Tip of the Day: Warming Up Before Exercising

Many people wonder why they should warm up before working out and the reasons why it is so important for their bodies. Sometimes when people do not know the reasons behind warming up and what it does for you they will skip it and that is never good!  When you take a group fitness class like our Les Mills Body Combat, Pump, Attack, Step or any of our other classes you always start out a little slow. Lighter weights on the bar, slower less intense moves and stretching are what normally is done in these classes and with our personal trainers.  You do these warm-up exercises without even thinking, just because they are part of the routine. Well this is what warming-up before working out can do for you and why you should never skip it!

Warming up before any physical activity is very beneficial to your body, but its main purpose is to prepare the body and mind for more demanding activity. It also is important to warm-up to help avoid the injuries and aches and pains that can come with exercising. This is why you start out slow with easy low impact exercises and stretching.
An effective warm up helps in raising both your heart rate and your respiratory rate. Doing this increases blood flow, which boosts the delivery of oxygen and nutrients to the muscles that are being worked. By increasing your muscle’s temperature you’re helping to make the muscles loose, flexible and pliable. If the warm-up is completed correctly it allows the body to perform at its peak performing ability at the current time.

It’s important to start with the easiest and most gentle activity first, building upon each part with more demanding activities until the body is at its physical and mental peak. This is the state in which the body is most prepared for the physical activity that you will be doing and where the possibility of sports injury has been reduced as much as possible.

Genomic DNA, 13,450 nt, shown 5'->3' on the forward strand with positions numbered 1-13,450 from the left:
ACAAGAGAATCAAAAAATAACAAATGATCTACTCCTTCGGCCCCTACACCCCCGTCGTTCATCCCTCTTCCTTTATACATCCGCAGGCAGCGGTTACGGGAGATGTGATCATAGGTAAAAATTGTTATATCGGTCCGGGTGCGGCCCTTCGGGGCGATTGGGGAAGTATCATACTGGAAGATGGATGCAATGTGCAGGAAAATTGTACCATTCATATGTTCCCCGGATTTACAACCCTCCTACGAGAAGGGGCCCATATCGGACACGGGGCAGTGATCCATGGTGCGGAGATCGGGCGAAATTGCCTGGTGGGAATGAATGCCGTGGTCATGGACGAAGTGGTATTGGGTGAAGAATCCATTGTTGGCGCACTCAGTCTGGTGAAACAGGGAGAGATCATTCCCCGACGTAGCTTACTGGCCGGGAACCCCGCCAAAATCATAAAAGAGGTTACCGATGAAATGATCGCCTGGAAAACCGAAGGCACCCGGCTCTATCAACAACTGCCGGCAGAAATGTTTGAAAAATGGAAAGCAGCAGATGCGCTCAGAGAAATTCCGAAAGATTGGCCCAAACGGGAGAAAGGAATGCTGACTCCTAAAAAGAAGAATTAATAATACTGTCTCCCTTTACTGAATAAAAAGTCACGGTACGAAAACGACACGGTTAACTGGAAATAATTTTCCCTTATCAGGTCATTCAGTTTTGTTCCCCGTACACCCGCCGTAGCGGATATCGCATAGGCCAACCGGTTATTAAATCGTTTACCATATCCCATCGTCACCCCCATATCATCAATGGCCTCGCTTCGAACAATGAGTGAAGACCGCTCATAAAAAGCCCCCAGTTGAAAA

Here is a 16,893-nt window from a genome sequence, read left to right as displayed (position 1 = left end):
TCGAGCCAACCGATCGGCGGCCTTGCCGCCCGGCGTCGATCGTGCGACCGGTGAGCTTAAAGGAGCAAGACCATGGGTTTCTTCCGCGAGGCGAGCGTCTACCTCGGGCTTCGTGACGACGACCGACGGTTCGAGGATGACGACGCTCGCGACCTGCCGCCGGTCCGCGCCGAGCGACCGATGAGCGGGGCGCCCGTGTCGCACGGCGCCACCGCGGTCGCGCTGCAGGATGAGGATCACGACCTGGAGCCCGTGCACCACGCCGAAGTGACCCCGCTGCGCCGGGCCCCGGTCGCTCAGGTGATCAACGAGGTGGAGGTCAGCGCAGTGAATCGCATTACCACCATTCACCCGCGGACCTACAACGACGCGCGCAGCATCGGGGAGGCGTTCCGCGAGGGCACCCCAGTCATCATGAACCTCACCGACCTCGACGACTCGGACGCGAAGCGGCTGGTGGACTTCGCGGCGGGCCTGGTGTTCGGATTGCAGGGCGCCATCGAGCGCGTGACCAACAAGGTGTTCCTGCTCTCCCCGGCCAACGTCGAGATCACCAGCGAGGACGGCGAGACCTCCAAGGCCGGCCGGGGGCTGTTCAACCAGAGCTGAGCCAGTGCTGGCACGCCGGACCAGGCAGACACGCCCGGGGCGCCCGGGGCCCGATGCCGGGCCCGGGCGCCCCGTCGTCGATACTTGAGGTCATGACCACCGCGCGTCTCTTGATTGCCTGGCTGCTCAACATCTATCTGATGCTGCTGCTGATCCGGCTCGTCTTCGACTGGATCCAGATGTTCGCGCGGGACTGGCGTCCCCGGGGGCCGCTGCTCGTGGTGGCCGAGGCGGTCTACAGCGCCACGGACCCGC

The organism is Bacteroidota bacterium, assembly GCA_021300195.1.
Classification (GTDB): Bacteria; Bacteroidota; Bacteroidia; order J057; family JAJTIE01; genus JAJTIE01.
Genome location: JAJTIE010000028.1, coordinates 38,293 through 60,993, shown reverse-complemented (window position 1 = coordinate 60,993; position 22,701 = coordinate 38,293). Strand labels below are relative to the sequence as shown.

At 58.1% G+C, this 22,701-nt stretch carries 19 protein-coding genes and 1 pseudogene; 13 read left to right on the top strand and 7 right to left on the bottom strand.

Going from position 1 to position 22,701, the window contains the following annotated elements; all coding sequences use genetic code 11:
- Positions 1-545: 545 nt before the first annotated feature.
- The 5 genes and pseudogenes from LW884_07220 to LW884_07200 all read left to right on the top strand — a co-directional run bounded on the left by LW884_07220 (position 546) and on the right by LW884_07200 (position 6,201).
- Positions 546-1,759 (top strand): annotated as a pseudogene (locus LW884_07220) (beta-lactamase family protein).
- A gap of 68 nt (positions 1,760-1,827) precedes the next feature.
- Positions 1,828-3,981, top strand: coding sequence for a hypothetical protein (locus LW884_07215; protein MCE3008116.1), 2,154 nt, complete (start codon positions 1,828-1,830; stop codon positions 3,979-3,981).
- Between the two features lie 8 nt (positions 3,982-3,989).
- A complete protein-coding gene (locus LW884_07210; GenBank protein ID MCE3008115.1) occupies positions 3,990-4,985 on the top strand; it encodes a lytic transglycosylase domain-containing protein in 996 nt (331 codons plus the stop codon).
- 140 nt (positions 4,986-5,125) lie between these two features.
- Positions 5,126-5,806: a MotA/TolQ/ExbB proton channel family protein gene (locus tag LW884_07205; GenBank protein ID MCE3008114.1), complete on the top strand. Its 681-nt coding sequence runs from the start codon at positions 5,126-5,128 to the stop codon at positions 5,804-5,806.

Now don’t make the mistake of thinking that doing a few stretches amounts to a warm up. Doing a quick stretch of some of the muscles you will be using doesn’t do your body any good. An effective warm up has a number of very important elements, including stretching and exercises that will increase your heart rate.

A simple warm-up that will work for most people is to start out with a callisthenic exercise like jumping jacks, which works your shoulders, back, thighs and calves; a couple sets of those at your level will start to increase your heart rate. If jumping jacks aren’t your thing, you can do some lunges, marching on the spot, dancing or another type of callisthenic exercise. Make sure you always start slowly and gradually increase your intensity. You can also use a stationary bike, treadmill or an elliptical machine for about 5-10 minutes afterwards to increase your heart rate. You should start to feel warmer and be sweating lightly after about 5-10 minutes. Stretching is next after warming up and easing your body into exercising.

Increasing your heart rate should be followed by a few minutes of easy stretches to increase blood flow to the muscles, which will help improve their flexibility and preventing injury or soreness. Make sure to stretch the muscles you were using in your warm-up and the ones you will be using in your exercise. Warming up and stretching muscles you don’t plan on using doesn’t do you any good.

Another thing you may be asking is what is the length of the warm up. If you are someone who is just starting out working out, haven’t worked out in awhile or if you’re out of shape in general your warm-up should be longer. If you are someone who consistently works out on a daily bases or multiple times a week you can shorten your warm-up. Your warm-up length all depends on your level of fitness.

I hope this helped some of you with why warming-up is so important when you are working out and how you should going about doing it! I hope everyone liked the first Tip of the Day!!

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